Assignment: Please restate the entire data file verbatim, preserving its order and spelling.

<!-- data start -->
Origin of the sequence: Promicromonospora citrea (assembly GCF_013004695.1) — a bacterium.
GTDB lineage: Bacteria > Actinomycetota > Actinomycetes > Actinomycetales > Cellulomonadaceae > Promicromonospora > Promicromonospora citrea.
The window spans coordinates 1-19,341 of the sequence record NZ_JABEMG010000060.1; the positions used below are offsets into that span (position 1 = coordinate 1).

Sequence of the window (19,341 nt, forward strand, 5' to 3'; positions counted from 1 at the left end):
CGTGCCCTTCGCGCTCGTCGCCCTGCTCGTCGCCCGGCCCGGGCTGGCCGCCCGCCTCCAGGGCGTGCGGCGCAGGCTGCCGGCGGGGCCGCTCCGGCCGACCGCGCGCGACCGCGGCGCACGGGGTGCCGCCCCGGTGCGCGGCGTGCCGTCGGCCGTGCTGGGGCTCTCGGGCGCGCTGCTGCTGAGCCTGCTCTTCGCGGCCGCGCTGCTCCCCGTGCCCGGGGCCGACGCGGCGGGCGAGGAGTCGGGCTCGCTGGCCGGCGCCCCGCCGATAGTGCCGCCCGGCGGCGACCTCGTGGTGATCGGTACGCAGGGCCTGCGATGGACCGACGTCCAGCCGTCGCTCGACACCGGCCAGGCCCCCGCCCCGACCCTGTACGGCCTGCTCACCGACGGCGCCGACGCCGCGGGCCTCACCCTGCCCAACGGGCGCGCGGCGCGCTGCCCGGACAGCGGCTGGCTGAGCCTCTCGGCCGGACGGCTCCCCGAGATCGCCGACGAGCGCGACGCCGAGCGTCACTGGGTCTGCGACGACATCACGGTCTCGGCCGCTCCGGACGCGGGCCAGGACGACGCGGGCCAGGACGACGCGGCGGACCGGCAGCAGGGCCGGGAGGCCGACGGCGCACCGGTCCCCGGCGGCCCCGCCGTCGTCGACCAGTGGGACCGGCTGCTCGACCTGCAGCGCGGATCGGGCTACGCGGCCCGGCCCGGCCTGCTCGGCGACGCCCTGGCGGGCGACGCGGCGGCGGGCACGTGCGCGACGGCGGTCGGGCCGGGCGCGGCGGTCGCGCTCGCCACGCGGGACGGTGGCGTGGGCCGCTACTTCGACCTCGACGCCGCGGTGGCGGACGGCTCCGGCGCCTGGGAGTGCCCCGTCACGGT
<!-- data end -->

Origin of the sequence: Promicromonospora citrea (assembly GCF_013004695.1) — a bacterium.
GTDB lineage: Bacteria > Actinomycetota > Actinomycetes > Actinomycetales > Cellulomonadaceae > Promicromonospora > Promicromonospora citrea.
The window spans coordinates 1-19,341 of the sequence record NZ_JABEMG010000060.1; the positions used below are offsets into that span (position 1 = coordinate 1).

Sequence of the window (19,341 nt, forward strand, 5' to 3'; positions counted from 1 at the left end):
CGTGCCCTTCGCGCTCGTCGCCCTGCTCGTCGCCCGGCCCGGGCTGGCCGCCCGCCTCCAGGGCGTGCGGCGCAGGCTGCCGGCGGGGCCGCTCCGGCCGACCGCGCGCGACCGCGGCGCACGGGGTGCCGCCCCGGTGCGCGGCGTGCCGTCGGCCGTGCTGGGGCTCTCGGGCGCGCTGCTGCTGAGCCTGCTCTTCGCGGCCGCGCTGCTCCCCGTGCCCGGGGCCGACGCGGCGGGCGAGGAGTCGGGCTCGCTGGCCGGCGCCCCGCCGATAGTGCCGCCCGGCGGCGACCTCGTGGTGATCGGTACGCAGGGCCTGCGATGGACCGACGTCCAGCCGTCGCTCGACACCGGCCAGGCCCCCGCCCCGACCCTGTACGGCCTGCTCACCGACGGCGCCGACGCCGCGGGCCTCACCCTGCCCAACGGGCGCGCGGCGCGCTGCCCGGACAGCGGCTGGCTGAGCCTCTCGGCCGGACGGCTCCCCGAGATCGCCGACGAGCGCGACGCCGAGCGTCACTGGGTCTGCGACGACATCACGGTCTCGGCCGCTCCGGACGCGGGCCAGGACGACGCGGGCCAGGACGACGCGGCGGACCGGCAGCAGGGCCGGGAGGCCGACGGCGCACCGGTCCCCGGCGGCCCCGCCGTCGTCGACCAGTGGGACCGGCTGCTCGACCTGCAGCGCGGATCGGGCTACGCGGCCCGGCCCGGCCTGCTCGGCGACGCCCTGGCGGGCGACGCGGCGGCGGGCACGTGCGCGACGGCGGTCGGGCCGGGCGCGGCGGTCGCGCTCGCCACGCGGGACGGTGGCGTGGGCCGCTACTTCGACCTCGACGCCGCGGTGGCGGACGGCTCCGGCGCCTGGGAGTGCCCCGTCACGGT